Gallery: Harvard Team Creates Extremely Stretchy Gel To Replace Damaged...

 

A team from Harvard School of Engineering and Applied Sciences (SEAS) have managed to create an extremely tough gel that is capable of being stretched to 21 times its length. It is hoped that the gel, known as hydrogel, will be able to be used in replacing damaged cartilage in human joints.

The gel is a hybrid of  two weak water-based gels that combine to create the super-strong substance. The gel is not just strong, but it is also exceptionally tough, self-healing, and bio-compatible — all of which means it is ideal for use in medicine and tissue engineering.

“Conventional hydrogels are very weak and brittle—imagine a spoon breaking through jelly,” explains lead author Jeong-Yun Sun, a postdoctoral fellow at the Harvard School of Engineering and Applied Sciences (SEAS). “But because they are water-based and biocompatible, people would like to use them for some very challenging applications like artificial cartilage or spinal disks. For a gel to work in those settings, it has to be able to stretch and expand under compression and tension without breaking.”

The main ingredient in hydrogel is polyacrylamide, which is also used in soft contact lenses and as the electrophoresis gel that separates DNA fragments in biology labs. The other main component is alginate, which is a seaweed extract used to thicken food. These ingredients combine to form a network of molecules that pull apart very slightly over a large area without cracking.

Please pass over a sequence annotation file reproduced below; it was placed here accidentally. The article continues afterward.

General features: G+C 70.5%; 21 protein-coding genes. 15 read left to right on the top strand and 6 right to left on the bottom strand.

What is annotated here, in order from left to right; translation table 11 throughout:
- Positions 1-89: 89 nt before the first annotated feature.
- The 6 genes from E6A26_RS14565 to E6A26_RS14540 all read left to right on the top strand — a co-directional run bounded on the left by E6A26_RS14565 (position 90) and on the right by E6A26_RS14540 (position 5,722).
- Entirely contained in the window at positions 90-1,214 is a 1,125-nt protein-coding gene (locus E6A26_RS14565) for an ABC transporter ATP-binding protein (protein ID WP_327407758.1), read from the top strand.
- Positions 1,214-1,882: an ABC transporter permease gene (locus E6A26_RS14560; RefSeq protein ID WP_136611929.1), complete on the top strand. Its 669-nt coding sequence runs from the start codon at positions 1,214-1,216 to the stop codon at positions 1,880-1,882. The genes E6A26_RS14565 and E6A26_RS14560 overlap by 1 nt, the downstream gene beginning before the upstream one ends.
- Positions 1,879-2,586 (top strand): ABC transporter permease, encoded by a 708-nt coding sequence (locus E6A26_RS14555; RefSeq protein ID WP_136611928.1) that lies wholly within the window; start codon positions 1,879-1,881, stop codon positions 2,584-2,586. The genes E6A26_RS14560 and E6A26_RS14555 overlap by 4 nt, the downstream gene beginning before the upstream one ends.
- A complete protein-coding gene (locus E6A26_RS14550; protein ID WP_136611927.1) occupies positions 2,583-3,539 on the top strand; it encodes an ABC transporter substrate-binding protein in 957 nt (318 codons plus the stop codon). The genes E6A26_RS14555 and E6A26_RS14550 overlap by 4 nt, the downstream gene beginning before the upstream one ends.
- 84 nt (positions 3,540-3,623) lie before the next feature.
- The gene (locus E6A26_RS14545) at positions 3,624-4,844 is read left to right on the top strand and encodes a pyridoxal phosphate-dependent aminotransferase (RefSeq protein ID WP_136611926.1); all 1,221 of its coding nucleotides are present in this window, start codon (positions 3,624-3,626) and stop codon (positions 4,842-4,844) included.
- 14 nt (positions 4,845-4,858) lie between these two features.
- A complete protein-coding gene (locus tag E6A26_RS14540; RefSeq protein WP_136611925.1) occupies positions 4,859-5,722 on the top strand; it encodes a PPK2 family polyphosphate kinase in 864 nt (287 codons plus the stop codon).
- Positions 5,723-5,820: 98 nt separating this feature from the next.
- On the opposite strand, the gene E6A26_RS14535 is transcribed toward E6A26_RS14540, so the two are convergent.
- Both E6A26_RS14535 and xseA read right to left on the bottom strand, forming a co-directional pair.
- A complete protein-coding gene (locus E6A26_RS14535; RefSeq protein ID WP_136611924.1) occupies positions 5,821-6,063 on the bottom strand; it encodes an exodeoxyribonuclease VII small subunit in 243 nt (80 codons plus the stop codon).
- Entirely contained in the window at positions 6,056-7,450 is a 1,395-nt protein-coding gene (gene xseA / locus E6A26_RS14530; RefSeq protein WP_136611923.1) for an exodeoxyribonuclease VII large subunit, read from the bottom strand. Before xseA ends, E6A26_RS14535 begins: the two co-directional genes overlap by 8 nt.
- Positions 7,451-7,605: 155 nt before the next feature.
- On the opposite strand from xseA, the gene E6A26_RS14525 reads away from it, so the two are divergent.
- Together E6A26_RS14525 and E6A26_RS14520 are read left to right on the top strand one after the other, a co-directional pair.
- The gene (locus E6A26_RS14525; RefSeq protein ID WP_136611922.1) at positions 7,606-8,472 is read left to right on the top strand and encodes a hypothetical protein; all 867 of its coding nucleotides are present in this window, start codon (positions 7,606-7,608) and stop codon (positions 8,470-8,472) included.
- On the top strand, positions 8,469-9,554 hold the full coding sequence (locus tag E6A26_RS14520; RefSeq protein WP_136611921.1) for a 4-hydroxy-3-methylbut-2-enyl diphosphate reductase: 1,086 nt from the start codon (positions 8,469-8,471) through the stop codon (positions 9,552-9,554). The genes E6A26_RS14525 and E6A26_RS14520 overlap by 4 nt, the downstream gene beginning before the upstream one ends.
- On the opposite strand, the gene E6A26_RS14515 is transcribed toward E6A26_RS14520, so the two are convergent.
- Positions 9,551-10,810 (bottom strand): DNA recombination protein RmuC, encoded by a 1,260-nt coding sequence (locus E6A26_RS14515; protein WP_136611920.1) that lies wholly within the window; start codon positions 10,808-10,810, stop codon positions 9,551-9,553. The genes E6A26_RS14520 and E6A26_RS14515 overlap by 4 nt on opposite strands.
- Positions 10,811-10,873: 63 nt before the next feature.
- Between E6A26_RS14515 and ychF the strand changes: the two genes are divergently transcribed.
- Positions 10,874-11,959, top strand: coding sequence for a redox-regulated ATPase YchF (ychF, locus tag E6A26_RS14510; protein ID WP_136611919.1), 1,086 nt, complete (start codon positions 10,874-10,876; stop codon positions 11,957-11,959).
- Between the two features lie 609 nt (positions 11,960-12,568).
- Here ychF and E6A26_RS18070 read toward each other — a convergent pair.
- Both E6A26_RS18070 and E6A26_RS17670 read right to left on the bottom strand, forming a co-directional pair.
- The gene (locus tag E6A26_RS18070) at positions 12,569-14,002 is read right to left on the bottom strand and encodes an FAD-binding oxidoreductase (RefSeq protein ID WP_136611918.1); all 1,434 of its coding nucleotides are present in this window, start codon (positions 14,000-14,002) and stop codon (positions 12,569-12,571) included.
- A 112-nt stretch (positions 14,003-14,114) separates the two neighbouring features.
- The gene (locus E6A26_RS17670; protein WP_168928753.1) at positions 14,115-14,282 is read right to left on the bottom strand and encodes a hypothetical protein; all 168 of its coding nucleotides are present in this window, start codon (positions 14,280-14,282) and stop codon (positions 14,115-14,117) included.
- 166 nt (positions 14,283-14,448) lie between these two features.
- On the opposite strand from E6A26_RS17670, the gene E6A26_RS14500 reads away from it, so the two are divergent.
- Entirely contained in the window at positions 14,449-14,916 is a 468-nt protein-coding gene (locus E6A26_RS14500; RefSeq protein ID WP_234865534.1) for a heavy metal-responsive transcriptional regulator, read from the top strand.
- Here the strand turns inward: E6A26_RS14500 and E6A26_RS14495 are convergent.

However, through a series of experiments, the research team showed that even with a huge crack,  the hybrid gel can still stretch to 17 times its initial length. In one experiment, the researchers used a razor blade to cut a 2-cm notch across the gel and it held without breaking.

The most important feature of hydrogel is that it is able to maintain its elasticity and toughness over multiple stretches.

“The unusually high stretchability and toughness of this gel, along with recovery, are exciting,” says Suo. “Now that we’ve demonstrated that this is possible, we can use it as a model system for studying the mechanics of hydrogels further, and explore various applications.”

+ Harvard School of Engineering and Applied Sciences (SEAS)

Via TG Daily

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